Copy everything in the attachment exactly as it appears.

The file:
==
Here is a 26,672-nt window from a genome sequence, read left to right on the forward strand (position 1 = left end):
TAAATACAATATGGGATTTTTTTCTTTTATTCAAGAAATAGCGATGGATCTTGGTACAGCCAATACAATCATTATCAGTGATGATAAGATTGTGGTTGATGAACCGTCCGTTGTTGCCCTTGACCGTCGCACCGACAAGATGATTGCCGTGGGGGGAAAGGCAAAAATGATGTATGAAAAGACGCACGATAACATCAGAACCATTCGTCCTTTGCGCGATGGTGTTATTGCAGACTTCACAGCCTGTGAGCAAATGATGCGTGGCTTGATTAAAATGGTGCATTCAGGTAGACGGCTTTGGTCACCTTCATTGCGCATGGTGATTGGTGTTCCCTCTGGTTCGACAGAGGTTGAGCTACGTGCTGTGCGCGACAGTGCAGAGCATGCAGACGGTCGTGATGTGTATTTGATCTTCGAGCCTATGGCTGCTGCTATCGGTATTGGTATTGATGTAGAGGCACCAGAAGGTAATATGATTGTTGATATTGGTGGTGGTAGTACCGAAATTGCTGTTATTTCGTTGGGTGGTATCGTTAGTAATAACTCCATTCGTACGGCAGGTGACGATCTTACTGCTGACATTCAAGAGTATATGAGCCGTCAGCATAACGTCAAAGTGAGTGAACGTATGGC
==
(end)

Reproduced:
Here is a 26,672-nt window from a genome sequence, read left to right on the forward strand (position 1 = left end):
TAAATACAATATGGGATTTTTTTCTTTTATTCAAGAAATAGCGATGGATCTTGGTACAGCCAATACAATCATTATCAGTGATGATAAGATTGTGGTTGATGAACCGTCCGTTGTTGCCCTTGACCGTCGCACCGACAAGATGATTGCCGTGGGGGGAAAGGCAAAAATGATGTATGAAAAGACGCACGATAACATCAGAACCATTCGTCCTTTGCGCGATGGTGTTATTGCAGACTTCACAGCCTGTGAGCAAATGATGCGTGGCTTGATTAAAATGGTGCATTCAGGTAGACGGCTTTGGTCACCTTCATTGCGCATGGTGATTGGTGTTCCCTCTGGTTCGACAGAGGTTGAGCTACGTGCTGTGCGCGACAGTGCAGAGCATGCAGACGGTCGTGATGTGTATTTGATCTTCGAGCCTATGGCTGCTGCTATCGGTATTGGTATTGATGTAGAGGCACCAGAAGGTAATATGATTGTTGATATTGGTGGTGGTAGTACCGAAATTGCTGTTATTTCGTTGGGTGGTATCGTTAGTAATAACTCCATTCGTACGGCAGGTGACGATCTTACTGCTGACATTCAAGAGTATATGAGCCGTCAGCATAACGTCAAAGTGAGTGAACGTATGGC